Before you freak out that I’m yet again in another country, I will just say that a last minute work meeting came up in Barcelona on Thursday. I’ve never been to Spain, so obviously, I decided to stay the weekend to explore. So yes, less than 48 hours after returning for a whirlwind weekend in Italy, I was off again on another adventure.
In short, Barcelona was AMAZING! (So far, it is rivaling Amsterdam and Colombia as “favorite places visited since moving to Europe.”) I actually have so much to say about it that I’m going to write three separate posts – one for each day of fun. I had such high expectations, because of all the things friends told me about their recent visits. Thankfully, it did not disappoint.
Day 1 was dedicated to all things Antoni Gaudi. I have several architect friends, and I thought of them all day. I know they would’ve LOVED this day. First stop…Sagrada Familia Church. (One of the things I managed to do in the 48 hours between trips was to book a hotel and buy all of my tickets in advance for museums, churches, etc. to avoid the lines during the weekend. And boy, am I glad I did! There were SO many tourists in town this weekend! And it’s not even summer yet!)
I actually don’t even know how to tell you about this church. Antoni Gaudi started working on it in 1883. He worked on it for 43 years – until his death in 1926. They are STILL working to complete it today (based on detailed models and designs left by Gaudi). I’ve never seen anything like it. I will show several pictures below for you to see for yourself. The intent is for the church to have three exterior facades – the Nativity (Christ’s birth), the Passion (Christ’s death), and the Glory (Christ’s resurrection). The Nativity facade was completed when Gaudi was alive. The Passion seems to be mostly complete to me. The Glory hasn’t been started (partly due to the fact that it is an extension that requires the demolition of the apartment complex across the street). All of the non-stained glass windows inside will one day be stained glass. Gaudi was inspired by nature, and all of the pillars are meant to look like trees in bloom. Many of the remaining spires have yet to be constructed. The current goal is for the church to be complete by 2026 – the 100th anniversary of Gaudi’s death. Unfortunately, the tower was closed for the day, so I couldn’t go up to the top to take in the city view. Maybe when I come back to see the completed work, I’ll be able to take the tower elevator to the top, too.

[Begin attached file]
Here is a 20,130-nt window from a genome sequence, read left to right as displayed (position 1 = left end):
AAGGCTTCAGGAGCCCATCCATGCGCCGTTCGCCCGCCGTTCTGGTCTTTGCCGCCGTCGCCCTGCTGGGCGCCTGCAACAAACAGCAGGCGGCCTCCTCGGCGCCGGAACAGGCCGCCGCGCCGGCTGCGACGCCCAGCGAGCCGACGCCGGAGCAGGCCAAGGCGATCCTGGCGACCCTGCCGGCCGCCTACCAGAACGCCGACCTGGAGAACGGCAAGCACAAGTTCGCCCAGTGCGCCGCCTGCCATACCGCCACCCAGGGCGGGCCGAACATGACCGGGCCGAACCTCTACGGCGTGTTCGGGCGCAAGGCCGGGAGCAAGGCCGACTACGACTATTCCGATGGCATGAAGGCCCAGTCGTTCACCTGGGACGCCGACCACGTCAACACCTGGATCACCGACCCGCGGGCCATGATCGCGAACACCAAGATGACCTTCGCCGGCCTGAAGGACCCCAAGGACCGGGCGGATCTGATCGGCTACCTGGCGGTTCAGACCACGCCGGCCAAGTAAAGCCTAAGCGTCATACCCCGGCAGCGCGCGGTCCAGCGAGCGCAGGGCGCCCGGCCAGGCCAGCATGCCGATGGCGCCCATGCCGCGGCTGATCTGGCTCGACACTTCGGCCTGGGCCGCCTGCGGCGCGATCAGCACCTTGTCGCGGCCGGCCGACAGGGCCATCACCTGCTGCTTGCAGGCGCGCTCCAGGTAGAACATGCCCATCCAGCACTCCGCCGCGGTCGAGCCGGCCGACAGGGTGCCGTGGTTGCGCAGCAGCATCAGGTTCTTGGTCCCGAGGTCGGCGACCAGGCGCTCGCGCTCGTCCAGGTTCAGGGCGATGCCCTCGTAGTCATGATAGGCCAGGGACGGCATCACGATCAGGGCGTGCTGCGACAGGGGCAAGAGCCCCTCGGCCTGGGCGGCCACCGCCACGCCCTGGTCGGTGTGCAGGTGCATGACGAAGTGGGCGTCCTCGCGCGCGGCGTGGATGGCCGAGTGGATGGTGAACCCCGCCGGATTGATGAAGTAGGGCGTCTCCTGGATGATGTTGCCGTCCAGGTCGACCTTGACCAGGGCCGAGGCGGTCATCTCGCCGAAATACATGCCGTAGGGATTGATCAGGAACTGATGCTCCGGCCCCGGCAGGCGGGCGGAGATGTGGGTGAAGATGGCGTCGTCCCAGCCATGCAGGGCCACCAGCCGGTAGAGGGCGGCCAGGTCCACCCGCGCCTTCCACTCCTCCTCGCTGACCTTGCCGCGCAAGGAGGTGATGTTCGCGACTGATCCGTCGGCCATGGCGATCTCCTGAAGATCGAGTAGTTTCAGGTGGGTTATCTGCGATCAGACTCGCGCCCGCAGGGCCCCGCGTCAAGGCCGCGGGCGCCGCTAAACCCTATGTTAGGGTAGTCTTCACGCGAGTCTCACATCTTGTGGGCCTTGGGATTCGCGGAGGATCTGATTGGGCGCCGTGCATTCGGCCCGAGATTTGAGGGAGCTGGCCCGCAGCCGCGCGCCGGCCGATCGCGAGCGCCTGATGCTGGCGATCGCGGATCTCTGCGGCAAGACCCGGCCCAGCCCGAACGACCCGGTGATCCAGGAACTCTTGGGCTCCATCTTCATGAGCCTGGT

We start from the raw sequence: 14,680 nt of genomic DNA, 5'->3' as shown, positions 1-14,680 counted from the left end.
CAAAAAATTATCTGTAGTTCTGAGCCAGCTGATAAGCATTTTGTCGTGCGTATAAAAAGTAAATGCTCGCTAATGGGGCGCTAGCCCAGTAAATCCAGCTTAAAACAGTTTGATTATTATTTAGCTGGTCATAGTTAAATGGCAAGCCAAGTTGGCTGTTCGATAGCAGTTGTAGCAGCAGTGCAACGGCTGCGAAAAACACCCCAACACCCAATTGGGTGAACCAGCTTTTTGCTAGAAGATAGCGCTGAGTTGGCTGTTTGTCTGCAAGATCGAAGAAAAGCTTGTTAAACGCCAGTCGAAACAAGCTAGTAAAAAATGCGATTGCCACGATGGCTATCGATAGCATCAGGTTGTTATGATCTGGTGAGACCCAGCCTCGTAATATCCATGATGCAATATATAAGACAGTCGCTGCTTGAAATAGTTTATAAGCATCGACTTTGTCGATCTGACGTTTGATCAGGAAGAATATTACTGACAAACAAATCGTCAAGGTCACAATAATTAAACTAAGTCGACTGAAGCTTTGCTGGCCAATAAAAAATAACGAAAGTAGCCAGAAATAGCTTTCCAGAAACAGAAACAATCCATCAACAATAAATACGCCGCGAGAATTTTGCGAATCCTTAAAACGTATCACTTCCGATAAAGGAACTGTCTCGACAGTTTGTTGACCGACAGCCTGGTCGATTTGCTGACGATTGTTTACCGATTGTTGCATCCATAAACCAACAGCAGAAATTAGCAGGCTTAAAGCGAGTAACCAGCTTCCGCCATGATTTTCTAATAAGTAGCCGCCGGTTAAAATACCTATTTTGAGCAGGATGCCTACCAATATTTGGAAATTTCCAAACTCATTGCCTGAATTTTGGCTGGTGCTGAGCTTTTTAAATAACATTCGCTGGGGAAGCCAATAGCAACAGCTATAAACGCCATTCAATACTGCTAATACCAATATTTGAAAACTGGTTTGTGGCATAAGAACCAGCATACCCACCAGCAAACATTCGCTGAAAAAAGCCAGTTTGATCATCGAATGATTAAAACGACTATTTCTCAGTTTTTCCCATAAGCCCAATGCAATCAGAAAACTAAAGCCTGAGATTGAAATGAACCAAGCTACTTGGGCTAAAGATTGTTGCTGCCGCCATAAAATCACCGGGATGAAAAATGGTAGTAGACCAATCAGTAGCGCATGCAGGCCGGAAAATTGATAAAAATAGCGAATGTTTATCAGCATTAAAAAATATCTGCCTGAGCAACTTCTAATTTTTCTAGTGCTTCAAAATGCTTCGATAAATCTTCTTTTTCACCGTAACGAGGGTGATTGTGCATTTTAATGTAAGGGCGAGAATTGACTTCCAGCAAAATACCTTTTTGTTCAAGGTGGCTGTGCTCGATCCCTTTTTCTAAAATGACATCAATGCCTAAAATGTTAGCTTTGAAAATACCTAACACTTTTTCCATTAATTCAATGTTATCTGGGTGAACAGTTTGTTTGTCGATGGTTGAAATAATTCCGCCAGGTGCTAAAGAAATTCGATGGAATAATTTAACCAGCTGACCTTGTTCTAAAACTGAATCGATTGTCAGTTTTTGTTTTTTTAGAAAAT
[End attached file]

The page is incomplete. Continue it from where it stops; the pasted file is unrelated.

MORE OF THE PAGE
[My view while waiting in line to enter the church]
[There are 12 different sculptures on the Passion facade depicting scenes from Jesus’ betrayal, arrest, trial, and crucifixion]
[Scenes from Jesus’ triumphal entry are on the floor as you enter the church]
[The Interior. Photos don’t do it justice, but I tried to capture the beauty.]
[The Nativity Facade. Again, these pictures don’t do it justice, but there are multiple sculptures depicting the events surrounding Jesus’ birth – angels, shepherds, wise men, etc. This portion was completed by Gaudi.]
I was inspired by some of the postcards in the gift shop to walk across the street and through the park to capture the entire church.
Wow. That’s basically what I left the church thinking. Just, wow.
While Sagrada Familia was incredible, I knew there was more Gaudi to see. Next stop…Park Güell. I was excited to see some more famous works by Gaudi, but I was even more excited about the fact that the sun was shining – especially after my Weather Channel app called for 90% chance of rain. (Have we talked about how the Weather Channel app is ALWAYS wrong?!)
Park Güell was originally intended to be a residential development, but the masterminds were a little bit ahead of their time. It would take several more years for the affluent socialites to leave the city center for the suburbs. Today, Park Güell is a World Heritage site. It is a BEAUTIFUL park overlooking Barcelona. Gaudi lived in a pink house in the park for more than 20 years. (I think it was his father’s house?) He created some incredible mosaics, including the wavy bench, the lizard fountain, and a couple of small buildings. The grounds are amazing, and again – I tried to capture some of the beauty in photos. It’s so hard to capture it in an image, but I hope you get a glimpse (and even more, I hope you can feel the warm sunshine!)…